After reading The Vacation Gals’ service piece regarding prevention of Zika and other mosquito-borne viruses, scientist Pete Weis thought its counterpoint, how to catch tropical diseases, would provide additional insight for travelers to areas with vector-borne diseases in developing countries.
January 2008: My wife Judy and I, she an about-to-be-retired and I a recently retired Rutgers professor, were in a remote corner of Madagascar conducting field research. Our goal was to determine how, when, and which coral reef fishes spend their early juvenile stage hiding out from predators by seeking refuge in a mangrove swamp. We were guests of Blue Ventures, a British NGO (a non-governmental organization that is nonprofit and volunteer). This meant taking a 12-hour trip by 4×4 — also known as an SUV — from the end of the paved road, fording three rivers, stopping to fix a broken spring with a log and some rope, and repairing a bearing that had basically turned our vehicle into a 3×4…all while navigating a swamp. Soon after leaving the town of Tuliare at the end of the paved road, I noticed that the odometer of our hired vehicle was stuck at 245,000 kilometers – and this was mostly in first and second gears! I wondered how much more distance it had accumulated since the odometer broke.
Home for the month was a hut belonging to a run-down resort. Our hut had screens and bed nets, so mosquitoes were restricted to those few that sneaked in with us. We had running water for an hour in the morning and another hour in the evening, although it it looked more like muddy tea. When filtered water wasn’t available, we had to settle for beer to maintain our fluid balances. A pretty good beer, Three Horses Pilsner, was available, but believe me, it’s kind of weird for tooth-brushing. Electricity was supplied for six hours in the evening. Meals were in the dilapidated hotel: we ate “indoors” for breakfast and lunch, but dinner was al fresco.
The lack of window screens while dining became significant because the nearby village of Andavadoaka (population ~1200) had no bathrooms, so the people used the bushes along with their dogs and cattle. Needless to say, we had no idea where the flies had been before we shooed them off our food, but could imagine those flies were no strangers to the dogs, cattle, and outdoor “privies.” It was not surprising that a full third of the other volunteers became ill with a gastrointestinal bug after a while. My wife Judy got laid low on our last evening there. Luckily, I didn’t; I attributed this to doxycycline, the antibiotic I took daily to prevent malaria. Judy used the preferable Larium (generically known as mefloquine), but I had become allergic to it on a previous trip to the tropics. The gastrointestinal issue was quickly cured by the ciprofloxacin (“cipro”) that we usually pack when traveling to such an area.
Mosquitoes were a problem whenever we were not in our hut, so DEET was absolutely necessary every evening at dinner. Nevertheless, when back in Tuliare and its paved roads, I came down with night chills and sweats, which are the classic signs of malaria. Despite what I thought were my best efforts, DEET plus doxycycline had not prevented it. So, for our last three days in Madagascar, I had the chills/sweats every evening from 10:00 PM to 1:00 AM. But, as miserable as I felt, I didn’t worry about it: I knew that within 24 hours after the long trip home, I would be back on campus (Rutgers – N. J. Medical School), where I could seek out our specialist in tropical diseases. An additional 24 hours for traveling back to the United States, and one prescription later, I was thankfully symptom-free.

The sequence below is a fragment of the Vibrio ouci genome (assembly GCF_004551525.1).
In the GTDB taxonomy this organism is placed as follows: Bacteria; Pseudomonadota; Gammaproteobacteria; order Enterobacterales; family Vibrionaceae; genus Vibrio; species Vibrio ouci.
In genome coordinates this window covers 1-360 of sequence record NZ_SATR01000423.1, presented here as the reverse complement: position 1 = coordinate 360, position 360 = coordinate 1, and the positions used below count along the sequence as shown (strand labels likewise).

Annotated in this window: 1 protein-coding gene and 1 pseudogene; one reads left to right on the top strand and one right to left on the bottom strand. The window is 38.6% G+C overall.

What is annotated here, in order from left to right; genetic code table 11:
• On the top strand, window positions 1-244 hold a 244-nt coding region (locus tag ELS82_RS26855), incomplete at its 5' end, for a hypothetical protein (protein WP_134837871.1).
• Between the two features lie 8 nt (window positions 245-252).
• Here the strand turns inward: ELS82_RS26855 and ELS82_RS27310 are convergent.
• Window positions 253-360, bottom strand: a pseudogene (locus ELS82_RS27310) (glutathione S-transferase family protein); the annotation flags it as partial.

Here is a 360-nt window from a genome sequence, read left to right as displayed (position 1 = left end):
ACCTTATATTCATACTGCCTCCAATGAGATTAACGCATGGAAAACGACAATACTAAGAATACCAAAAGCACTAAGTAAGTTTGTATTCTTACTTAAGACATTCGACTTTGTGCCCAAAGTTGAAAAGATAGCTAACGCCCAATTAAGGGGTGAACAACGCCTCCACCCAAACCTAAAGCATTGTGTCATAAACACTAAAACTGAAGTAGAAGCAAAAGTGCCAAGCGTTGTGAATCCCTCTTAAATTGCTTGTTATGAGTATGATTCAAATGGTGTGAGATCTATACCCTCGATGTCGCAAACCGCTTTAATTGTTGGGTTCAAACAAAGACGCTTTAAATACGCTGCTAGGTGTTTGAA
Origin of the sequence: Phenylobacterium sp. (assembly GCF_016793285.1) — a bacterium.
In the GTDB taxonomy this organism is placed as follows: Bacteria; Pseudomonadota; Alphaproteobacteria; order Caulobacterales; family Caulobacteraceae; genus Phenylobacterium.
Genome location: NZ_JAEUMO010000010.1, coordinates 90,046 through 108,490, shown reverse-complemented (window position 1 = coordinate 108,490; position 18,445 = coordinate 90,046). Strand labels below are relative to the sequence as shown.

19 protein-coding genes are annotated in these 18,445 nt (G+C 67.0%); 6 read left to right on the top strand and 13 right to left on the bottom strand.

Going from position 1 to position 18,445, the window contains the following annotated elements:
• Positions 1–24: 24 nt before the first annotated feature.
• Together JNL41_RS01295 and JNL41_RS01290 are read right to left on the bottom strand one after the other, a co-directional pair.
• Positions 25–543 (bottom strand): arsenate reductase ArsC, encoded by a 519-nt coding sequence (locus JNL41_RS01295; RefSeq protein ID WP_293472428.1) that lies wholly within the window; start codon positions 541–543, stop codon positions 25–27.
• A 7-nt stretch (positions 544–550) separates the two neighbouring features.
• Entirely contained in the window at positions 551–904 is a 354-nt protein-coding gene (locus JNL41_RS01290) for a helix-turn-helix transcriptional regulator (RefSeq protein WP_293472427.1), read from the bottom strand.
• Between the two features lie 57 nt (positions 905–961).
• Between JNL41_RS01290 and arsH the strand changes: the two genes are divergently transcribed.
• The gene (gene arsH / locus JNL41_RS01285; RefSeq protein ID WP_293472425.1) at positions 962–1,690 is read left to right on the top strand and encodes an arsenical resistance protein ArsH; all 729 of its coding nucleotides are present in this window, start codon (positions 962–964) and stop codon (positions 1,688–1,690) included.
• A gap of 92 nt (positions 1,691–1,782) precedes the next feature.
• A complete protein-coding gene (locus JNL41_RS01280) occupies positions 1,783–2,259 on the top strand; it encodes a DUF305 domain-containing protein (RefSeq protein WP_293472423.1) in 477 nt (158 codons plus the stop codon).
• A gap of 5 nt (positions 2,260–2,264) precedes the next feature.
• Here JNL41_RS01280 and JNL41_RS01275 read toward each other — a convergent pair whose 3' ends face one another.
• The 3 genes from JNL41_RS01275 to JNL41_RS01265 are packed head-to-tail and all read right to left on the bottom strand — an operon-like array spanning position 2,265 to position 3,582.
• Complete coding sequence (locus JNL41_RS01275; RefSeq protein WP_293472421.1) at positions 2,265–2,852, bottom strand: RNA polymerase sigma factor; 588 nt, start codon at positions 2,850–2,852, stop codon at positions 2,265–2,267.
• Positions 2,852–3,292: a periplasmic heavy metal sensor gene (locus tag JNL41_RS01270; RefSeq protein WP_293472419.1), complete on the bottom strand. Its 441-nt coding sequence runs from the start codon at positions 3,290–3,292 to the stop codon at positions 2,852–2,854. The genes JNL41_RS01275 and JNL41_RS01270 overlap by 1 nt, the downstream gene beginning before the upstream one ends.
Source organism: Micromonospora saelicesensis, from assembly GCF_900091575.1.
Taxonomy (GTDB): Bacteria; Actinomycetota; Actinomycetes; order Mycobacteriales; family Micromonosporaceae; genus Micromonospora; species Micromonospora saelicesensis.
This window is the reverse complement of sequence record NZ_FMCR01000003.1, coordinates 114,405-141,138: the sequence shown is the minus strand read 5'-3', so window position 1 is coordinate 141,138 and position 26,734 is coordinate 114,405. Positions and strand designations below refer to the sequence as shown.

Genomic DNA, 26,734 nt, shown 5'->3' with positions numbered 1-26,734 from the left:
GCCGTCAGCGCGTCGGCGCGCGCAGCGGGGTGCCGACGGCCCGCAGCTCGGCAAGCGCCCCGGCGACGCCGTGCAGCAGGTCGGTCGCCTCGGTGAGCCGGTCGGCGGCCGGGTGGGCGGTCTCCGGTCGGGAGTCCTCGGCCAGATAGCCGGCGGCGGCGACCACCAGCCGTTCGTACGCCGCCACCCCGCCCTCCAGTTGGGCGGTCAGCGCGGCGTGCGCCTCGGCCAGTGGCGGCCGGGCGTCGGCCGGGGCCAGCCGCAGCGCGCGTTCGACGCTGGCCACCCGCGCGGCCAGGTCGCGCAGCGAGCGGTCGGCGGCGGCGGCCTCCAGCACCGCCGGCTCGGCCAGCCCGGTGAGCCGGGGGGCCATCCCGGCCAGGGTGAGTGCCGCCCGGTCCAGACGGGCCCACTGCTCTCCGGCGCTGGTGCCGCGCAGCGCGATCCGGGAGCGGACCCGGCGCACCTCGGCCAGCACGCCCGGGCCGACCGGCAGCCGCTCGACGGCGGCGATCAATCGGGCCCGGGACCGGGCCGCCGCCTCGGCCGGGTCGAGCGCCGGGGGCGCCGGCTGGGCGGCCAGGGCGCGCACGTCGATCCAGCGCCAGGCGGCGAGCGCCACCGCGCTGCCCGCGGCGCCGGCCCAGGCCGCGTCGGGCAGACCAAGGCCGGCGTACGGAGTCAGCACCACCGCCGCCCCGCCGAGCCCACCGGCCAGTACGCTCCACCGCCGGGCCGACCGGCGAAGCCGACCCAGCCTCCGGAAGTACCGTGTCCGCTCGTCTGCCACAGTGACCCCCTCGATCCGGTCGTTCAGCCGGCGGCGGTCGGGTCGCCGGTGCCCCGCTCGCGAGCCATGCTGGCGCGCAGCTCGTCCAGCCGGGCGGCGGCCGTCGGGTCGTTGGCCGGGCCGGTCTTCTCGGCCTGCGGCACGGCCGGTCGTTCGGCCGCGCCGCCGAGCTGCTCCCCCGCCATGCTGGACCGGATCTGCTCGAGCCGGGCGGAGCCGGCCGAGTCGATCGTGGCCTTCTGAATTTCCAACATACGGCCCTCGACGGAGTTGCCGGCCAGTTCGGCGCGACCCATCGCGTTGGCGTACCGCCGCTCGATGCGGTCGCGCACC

So, why is this story an example of how to catch tropical diseases? I realized, after a bit of thinking about it, that I had not followed directions. Doxycycline, like all tetracyclines, binds with – and is thus inactivated by – calcium. I should have taken it at least an hour before, instead of with, lunch. Most meals contain some calcium. Despite my best efforts, I missed this important detail! However, the only lasting effect is that I’m no longer allowed to donate blood.
Basically, anyone wondering how to catch tropical diseases should follow my lead and not follow directions to the smallest detail. Or, instead, consider these lessons learned: when traveling to less-developed tropical areas, make sure your injections are up-to-date including Hepatitis A and yellow fever; check out the CDC’s website for travelers for country-specific advice; apply the insect repellent — DEET — carefully; pack a good supply of preventative medicines (we did), and read the directions on the bottle (I didn’t). You’ll have a much more pleasant travel experience.
Oh, and by the way, our research was successful: Rapid changes in fish utilization of mangrove habitat in Western Madagascar was published in a journal called Wetlands Ecology and Management shortly after returning home.
Pete Weis is retired from Rutgers – N. J. Medical School, in Newark NJ, where he taught anatomy to medical and dental students. He still maintains a research laboratory where he analyzes responses to toxic metals in aquatic environments. He also travels a lot.